Science Fiction in America, 1870’s-1930’s: An Annotated Bibliography of Primary Sources by Thomas D. Clareson; Greenwood Press; Westport, CT. Although the first entry is Flatland and the final is Zamitan’s We, the second and the penultimate are more telling: number two, The Man With the Broken Ear, includes a character who believes that “humans are watches”; number 837, A Manless World, tells of an impotent man’s nightmare



The Third Day by Arnold Lunn; Roman Catholic Books; Harrison, NY. In defense of Miracles writ large.


Regancomics edited by Carew Papritz and Russ Tremayne; Khyber Press; Seattle, WA. The foreword to this collection of political cartoons is by Morely Safer and the introduction is from Ralph Nader. Who says there’s bias in the press?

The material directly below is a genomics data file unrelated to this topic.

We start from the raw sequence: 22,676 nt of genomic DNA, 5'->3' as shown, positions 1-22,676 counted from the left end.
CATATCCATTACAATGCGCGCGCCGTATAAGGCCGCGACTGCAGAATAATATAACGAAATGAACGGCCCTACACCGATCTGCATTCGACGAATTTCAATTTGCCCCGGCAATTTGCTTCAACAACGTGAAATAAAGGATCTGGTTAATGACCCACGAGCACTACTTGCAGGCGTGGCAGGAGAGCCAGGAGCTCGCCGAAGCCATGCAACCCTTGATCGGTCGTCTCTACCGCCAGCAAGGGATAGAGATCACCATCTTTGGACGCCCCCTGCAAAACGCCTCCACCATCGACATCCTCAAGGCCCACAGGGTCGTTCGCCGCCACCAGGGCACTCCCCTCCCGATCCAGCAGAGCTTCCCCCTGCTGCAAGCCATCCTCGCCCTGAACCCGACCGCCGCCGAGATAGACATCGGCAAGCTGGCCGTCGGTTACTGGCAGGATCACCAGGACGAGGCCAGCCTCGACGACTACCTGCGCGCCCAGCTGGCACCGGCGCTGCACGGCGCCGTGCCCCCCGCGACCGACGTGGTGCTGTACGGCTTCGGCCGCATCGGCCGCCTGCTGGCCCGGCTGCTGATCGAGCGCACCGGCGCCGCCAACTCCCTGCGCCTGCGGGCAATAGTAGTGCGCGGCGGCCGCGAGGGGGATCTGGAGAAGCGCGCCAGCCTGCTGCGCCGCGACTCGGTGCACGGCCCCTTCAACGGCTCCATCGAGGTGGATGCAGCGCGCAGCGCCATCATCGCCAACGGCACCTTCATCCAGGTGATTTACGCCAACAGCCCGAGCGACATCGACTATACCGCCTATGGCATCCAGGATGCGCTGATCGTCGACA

How to Fire an Employee by Daniel T. Kingsley; Facts on File Publications; New York. The whisper of the axe.


Coin of the Realm: An Introduction to Numisatics by James E. Spaulding; Nelson-Hall; Chicago. “Some coin dates are fictitious, that is, they do not represent the true date of issue” [what else?]. Dubious value.


To Provide Safe Passage: The Humanistic Aspect of Medicine edited by David Rabin and Pauline R. Rabin; Philosophical Library; New York. “Most physicians have lost the pearl that was once an intimate part of medicine, and that is humanism.” The contributions to this volume, mostly doctors and medical professors, suggest ways to recover this gem.


The Final Word! An American Refutes the Sayings of Ayatollah Khomeini by James Lee; Philosophical Library; New York. Since when has insanity required refutation?


Women of Wisdom by Tsultrim Allione; Routledge & Kegan Paul; London. The author, a former Buddhist nun, is busy turning religion into feminist cant. Even Zen meditation can’t quiet some nonsense.